By Jeff Maisey
Award-winning international celebrity/fashion photographer and director Markus Klinko is best known for capturing some of the most iconic images of the stars.
Klinko’s extensive portfolio includes captivating images Beyonce, Lady Gaga, David Bowie, Iman, Pharrell Williams, Mariah Carey, Britney Spears, Mary J. Blige, Jennifer Lopez, Joe Perry of Aerosmith, Anne Hathaway, Kim Kardashian, and Kanye West.
He’s also done photoshoots for such brands as Hugo Boss, Nike, L’Oréal Paris, Skyy Vodka, Lancôme, Pepsi, and Remy Martin.
Numerous art galleries around the world are authorized to represent and sell Klinko’s high-quality prints. Klinko’s work is highly sought after by serious art collectors both for the appreciation of having a Klinko on the wall at home or office, and for the purpose of art as an investment. Klinko’s photography is increasing in value.
The latest art dealer to rep Klinko is Williamsburg, Virginia-based Linda Matney Gallery. (NOTE: Photographs are available for purchase via Linda Matney Gallery)
In addition to representing Markus Klinko’s work, gallery owner John Lee Matney, in collaboration with Klinko, plans to work with a yet-to-be-determined art museum in the Norfolk/Virginia Beach/Williamsburg market for a proper exhibition of his photography.
I recently had a conversation by phone with Markus Klinko to discuss some of his popular images and his newfound connection with Linda Matney Gallery.
Here’s an excerpt from our discussion.
VEER: How did you and Lee Matney become connected?
MARKUS KLINKO (MK): My studio manager had been looking at galleries in that region of Virginia, and he got in touch with Lee and setup a call. So it is something relatively recent that the connection got made.
We really hit it off. He’s such an interesting, passionate curator, gallery owner, art lover, and artist himself. From the start it was really a very easy communication to start collaborating.
VEER: Lee Matney had mentioned that you were admired his photograph of Jeremy Ayers. As a photographer, what do you think of Matney’s work?
MK: I think his work is great. It is very spontaneous and very real.
That’s a style that’s quite different than my style, you know? My style is very staged and I would say Lee’s photography work feels so spontaneous. I looks like something a friend took while the person was just going about their life.
I think it’s interesting how photography has such a wide range and can reflect on the personality of the photographer…how the approach to photography can render the subject matter in such a different way.
VEER: The Linda Matney Gallery, which is named in honor of Lee’s late mother, is now representing your work. How many other galleries do you work with in this capacity? I was in Paris before the pandemic began and I saw your photos of David Bowie exhibited at a gallery there.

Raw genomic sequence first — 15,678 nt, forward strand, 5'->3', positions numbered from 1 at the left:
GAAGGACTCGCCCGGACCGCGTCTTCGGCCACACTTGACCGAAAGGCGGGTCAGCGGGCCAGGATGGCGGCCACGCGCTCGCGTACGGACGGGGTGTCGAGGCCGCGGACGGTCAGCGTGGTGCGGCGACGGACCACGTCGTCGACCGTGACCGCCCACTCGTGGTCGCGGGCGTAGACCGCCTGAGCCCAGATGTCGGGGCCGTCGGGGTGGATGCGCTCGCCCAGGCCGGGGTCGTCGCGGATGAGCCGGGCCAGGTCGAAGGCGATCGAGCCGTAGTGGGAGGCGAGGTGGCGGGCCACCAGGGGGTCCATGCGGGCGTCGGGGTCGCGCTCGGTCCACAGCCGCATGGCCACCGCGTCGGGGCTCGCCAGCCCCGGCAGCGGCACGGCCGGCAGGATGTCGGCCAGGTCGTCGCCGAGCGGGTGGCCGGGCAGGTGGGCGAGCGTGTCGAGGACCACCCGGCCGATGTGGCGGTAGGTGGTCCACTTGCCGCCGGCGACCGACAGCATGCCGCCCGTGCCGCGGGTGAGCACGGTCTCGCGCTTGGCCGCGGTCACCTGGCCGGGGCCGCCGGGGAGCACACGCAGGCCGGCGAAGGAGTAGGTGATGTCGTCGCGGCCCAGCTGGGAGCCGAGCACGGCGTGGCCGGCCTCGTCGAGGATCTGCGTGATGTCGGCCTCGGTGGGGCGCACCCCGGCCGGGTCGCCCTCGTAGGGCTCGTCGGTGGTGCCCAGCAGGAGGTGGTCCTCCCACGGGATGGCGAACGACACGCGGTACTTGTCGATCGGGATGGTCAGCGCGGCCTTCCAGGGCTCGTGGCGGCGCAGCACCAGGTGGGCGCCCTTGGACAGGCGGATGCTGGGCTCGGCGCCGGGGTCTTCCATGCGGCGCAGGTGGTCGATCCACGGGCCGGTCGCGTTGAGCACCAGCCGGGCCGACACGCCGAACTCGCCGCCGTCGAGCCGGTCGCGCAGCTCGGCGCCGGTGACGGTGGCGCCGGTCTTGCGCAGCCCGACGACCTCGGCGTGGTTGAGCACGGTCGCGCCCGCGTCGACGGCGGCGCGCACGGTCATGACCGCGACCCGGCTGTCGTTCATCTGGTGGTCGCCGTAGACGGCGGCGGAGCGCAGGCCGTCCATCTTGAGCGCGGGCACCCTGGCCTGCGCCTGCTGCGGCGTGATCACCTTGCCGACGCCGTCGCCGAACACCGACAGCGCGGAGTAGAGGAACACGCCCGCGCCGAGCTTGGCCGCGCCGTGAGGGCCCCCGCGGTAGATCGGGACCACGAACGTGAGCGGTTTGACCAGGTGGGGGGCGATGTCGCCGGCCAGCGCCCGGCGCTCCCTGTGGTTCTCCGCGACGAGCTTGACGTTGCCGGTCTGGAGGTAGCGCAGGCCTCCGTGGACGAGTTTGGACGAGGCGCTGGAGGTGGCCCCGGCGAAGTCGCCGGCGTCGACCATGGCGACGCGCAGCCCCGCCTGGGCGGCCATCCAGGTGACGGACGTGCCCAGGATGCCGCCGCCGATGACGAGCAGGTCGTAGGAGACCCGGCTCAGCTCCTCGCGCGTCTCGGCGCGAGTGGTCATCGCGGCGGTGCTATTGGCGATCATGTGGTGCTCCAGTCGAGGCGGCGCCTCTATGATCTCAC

MK: Yes, I had a big show in Paris in 2016, so I assume you must have seen the one in St-Germain, maybe?
VEER: Yes, the gallery was on the Left Bank.
MK: Yeah, the Left Bank, exactly.
Unfortunately, that gallery closed during the pandemic.
To answer your question, I work with a lot of galleries around the world. It’s probably close to 50 at this point.
That includes, of course, Japan, Singapore, Hong Kong, Taiwan — as of this week; Australia, most European countries, and quite a few in the United States — west coast, east coast. Galleries in Texas. Several galleries in the New York area.
I like to be sort of omnipresent. That’s quite a goal of mine.
VEER: Is it more lucrative if you do a contracted, specific photoshoot for a fashion line or GQ magazine verses the sale of prints, which are matted and framed, at art galleries?
MK: Well, I don’t think it’s comparable. It is a completely different effort.
First of all, as an assignment photographer, which is what most of my nearly 30-year career was, I didn’t have the idea of galleries or museums in mind whatsoever. I was happy and excited to secure my assignments for magazines and, as you said, fashion brands.
For those types of assignments…the money really depends. It can go from almost nothing for a magazine shoot because editorial photo shoots don’t pay much at all. They’re more for exposure, like a storefront window of the photographer.
Other types of shoots can be very lucrative. I have shot fragrance campaigns and got paid hundreds of thousands of dollars in a single day. But I also have been able to sell a lot of work many, many years after the fact as limited edition fine art prints.
So I think maybe in 50 years my estate could probably best answer the question which was most lucrative.
I would say the art world…that’s as good as it gets. It’s unlimited in how far it could grow and how the demand could increase.
My goal and my dream is to really become the first recognized bluechip photographer.
In business, I am able to have separate dreams. One is an artistic dream and under that is a more business success type of dream.
I would like people to collect my work for two reasons. First, because they like it, and that’s what happens most of the time. They go to the gallery and love the subject matter; they love the photo, and they want to have it. They’re thinking less of resale and auction houses, and what’s that piece worth five years, ten years from now.